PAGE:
David Brazil on Poetry for the People

When Occupy Oakland established its first camp at Oscar Grant Plaza on October 10, 2011, even the most optimistic among us could hardly have expected the incredible efflorescence that resulted.  Within twenty-four hours there was a functioning field kitchen, a supply tent, a medical station, and other facilities dedicated to providing for the needs of those in the camp.

In my time at Occupy Oakland, I was very happy to help feed all the many folks in need of food, and I definitely washed a dish or two.  But I also wanted to figure out : what, as a writer and “culture-worker,” can I contribute ?

Many of us in the vibrant local community of writers & artists were asking the same questions.  Our answers were diverse.  We supported the Raheim Brown Free School & Library ; we worked on the daily Oscar Grant Plaza Gazette ; and, every Sunday, we gathered at the steps of 14th & Broadway for a “Poetry for the People” open mike.

Here’s an extract from an invitation to the first reading (pictured above) :


 Dear friends, poets, appreciators of poetry, et al,

 this Sunday, October 16th, poets will be convening at Occupy Oakland (Frank Ogawa Plaza aka Oscar Grant Plaza, in Downtown Oakland) for a group reading of poems.  Please come, bring a poem and join in!

 Please choose one piece from the revolutionary / radical tradition to read (e.g. brecht, baraka, lorca, di prima, etc. etc. etc. — please bring appropriate volumes to read from and to share).”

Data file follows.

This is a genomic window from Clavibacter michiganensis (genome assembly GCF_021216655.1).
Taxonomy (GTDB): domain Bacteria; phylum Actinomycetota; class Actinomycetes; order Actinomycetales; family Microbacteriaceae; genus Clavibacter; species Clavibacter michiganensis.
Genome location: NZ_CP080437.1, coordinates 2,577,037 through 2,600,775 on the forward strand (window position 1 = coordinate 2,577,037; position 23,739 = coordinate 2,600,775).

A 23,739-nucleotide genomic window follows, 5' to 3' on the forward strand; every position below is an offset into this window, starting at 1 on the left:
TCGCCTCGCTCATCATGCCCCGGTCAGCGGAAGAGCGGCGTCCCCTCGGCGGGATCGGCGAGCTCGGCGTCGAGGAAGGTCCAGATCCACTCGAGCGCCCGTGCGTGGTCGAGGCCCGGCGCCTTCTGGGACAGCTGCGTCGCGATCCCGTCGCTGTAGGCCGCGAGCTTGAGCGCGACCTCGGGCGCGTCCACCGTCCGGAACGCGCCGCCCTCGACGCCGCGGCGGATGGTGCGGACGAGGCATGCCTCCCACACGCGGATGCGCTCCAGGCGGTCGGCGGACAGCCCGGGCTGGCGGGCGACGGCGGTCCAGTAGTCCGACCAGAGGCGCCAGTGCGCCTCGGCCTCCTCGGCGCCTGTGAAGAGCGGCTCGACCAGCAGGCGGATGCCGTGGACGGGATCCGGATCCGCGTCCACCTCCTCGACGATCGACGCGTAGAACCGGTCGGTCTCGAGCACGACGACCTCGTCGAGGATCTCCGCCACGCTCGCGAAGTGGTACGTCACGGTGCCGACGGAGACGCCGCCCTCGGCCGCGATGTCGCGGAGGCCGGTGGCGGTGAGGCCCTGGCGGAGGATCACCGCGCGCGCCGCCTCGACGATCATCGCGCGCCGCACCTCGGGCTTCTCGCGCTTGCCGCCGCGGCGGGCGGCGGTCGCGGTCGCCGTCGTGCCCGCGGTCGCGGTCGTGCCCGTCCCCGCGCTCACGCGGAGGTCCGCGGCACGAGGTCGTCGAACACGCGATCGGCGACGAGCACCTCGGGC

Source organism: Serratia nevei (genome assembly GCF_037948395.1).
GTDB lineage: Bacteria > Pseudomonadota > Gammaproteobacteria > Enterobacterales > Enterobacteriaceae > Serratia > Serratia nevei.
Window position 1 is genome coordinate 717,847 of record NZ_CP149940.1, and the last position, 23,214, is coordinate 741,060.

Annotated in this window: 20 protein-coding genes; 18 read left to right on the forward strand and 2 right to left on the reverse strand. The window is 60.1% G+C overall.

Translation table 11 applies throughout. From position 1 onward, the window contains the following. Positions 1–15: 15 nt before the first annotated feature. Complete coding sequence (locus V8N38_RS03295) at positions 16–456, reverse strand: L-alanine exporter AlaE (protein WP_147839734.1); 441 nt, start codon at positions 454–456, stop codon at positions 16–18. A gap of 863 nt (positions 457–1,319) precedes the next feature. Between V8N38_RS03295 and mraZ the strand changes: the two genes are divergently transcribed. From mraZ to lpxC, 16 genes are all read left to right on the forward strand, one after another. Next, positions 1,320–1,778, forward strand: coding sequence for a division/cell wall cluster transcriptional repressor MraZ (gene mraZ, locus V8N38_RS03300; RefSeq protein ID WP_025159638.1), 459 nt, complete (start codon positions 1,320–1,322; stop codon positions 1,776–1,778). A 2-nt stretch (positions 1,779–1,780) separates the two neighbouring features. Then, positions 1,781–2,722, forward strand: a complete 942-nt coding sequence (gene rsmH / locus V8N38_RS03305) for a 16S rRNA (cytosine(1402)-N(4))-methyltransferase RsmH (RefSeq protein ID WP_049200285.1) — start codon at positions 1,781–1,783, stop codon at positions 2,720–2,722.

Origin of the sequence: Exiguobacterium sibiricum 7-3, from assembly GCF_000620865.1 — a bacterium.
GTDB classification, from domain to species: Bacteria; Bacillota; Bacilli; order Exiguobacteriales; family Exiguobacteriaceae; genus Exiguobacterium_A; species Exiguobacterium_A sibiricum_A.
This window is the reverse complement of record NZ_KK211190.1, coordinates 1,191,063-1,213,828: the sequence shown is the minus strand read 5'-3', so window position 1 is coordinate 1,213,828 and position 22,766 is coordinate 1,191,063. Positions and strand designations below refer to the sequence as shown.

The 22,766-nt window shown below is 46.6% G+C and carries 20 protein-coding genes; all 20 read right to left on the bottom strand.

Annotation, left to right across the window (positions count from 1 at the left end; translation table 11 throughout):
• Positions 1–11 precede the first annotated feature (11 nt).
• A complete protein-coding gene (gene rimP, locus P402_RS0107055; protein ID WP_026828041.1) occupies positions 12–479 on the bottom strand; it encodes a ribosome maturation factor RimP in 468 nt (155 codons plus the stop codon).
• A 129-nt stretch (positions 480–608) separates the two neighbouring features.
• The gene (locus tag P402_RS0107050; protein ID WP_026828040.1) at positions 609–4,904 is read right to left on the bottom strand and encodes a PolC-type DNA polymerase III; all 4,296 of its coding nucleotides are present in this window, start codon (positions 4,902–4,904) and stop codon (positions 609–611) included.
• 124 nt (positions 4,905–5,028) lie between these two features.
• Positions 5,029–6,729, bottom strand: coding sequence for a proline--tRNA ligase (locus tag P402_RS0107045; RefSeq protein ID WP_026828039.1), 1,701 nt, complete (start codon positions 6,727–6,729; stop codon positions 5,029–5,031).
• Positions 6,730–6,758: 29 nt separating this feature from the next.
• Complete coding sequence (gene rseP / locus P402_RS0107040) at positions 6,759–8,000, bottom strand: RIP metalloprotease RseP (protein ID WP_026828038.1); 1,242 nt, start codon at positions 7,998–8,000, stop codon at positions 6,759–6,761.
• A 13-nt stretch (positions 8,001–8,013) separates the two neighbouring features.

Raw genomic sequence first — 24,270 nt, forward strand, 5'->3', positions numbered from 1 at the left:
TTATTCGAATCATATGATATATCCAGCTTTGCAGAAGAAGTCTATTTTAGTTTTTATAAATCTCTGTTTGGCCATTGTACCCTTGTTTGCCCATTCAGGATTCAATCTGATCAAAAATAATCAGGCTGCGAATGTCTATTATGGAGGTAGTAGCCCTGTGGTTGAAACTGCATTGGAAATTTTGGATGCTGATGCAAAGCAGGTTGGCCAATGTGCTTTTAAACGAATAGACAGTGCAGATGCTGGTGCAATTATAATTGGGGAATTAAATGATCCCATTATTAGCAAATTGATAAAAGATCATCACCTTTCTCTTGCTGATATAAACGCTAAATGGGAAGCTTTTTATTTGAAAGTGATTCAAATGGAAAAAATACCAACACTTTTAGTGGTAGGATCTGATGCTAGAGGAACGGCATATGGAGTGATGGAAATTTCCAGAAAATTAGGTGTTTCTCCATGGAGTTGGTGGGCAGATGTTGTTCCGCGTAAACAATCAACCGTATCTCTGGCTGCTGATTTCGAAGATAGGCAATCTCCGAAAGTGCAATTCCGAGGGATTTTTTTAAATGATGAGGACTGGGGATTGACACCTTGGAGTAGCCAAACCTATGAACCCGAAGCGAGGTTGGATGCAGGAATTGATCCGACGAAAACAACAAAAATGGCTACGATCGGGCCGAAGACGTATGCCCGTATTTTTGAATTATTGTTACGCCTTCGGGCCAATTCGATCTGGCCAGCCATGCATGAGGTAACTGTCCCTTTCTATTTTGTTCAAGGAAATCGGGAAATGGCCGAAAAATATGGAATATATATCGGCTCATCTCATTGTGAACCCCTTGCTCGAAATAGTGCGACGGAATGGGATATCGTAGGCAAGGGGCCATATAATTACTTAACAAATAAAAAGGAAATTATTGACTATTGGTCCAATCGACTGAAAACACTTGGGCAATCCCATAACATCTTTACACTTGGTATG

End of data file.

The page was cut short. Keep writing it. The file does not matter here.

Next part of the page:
We invited people, and they came.  They were writers we knew, they were people from the camp, they were people who were living on the streets downtown.  They read poems from books, they read off their Iphones or out of tattered notebooks, they recited their rhymes and raps from memory, or they made stuff up on the spot.

I remember hearing work by Walt Whitman, Rob Halpern, George Oppen, Blake.  I remember hearing the Book of Isaiah, Claude McKay, Aime Cesaire.  I remember a woman I did not know and have never seen since read “To Althea, From Prison,” by Richard Lovelace.

Our poetry gang met up & read poems every Sunday through December at the plaza, our numbers slowly dwindling in the face of the police repression that had shut down the plaza camp twice & then a nearby camp at 19th & Broadway.  After that raid, on a rainy December morning, a comrade came up to us & asked “Are you reading poems to the streets?”  We were.

When I sent out a note to friends announcing that December 18th’s “Poetry for the People” would be the last installment before an indefinite hiatus pending future developments, Diane di Prima quickly wrote back to remind me “there is never a last Poetry for the People”.  As things have gotten tougher through the spring, I’ve found that reminder very useful.

In less than a month it will be May 1, International Worker’s Day, a day on which Occupy Oakland and others have called for an international general strike.  Many people I’ve talked to are both excited about the day and uncertain as to what will actually happen.  One thing I feel I can be sure about : in the streets of Oakland, anyway, there will be poets, putting their queer shoulders to the wheel.


David Brazil was born in New York and lives in Oakland.  His most recent chapbook is Mass of the Phoenix : A Mina Loy Portal (Trafficker, 2012).  A full-length collection, ECONOMY, is forthcoming from Compline Press.


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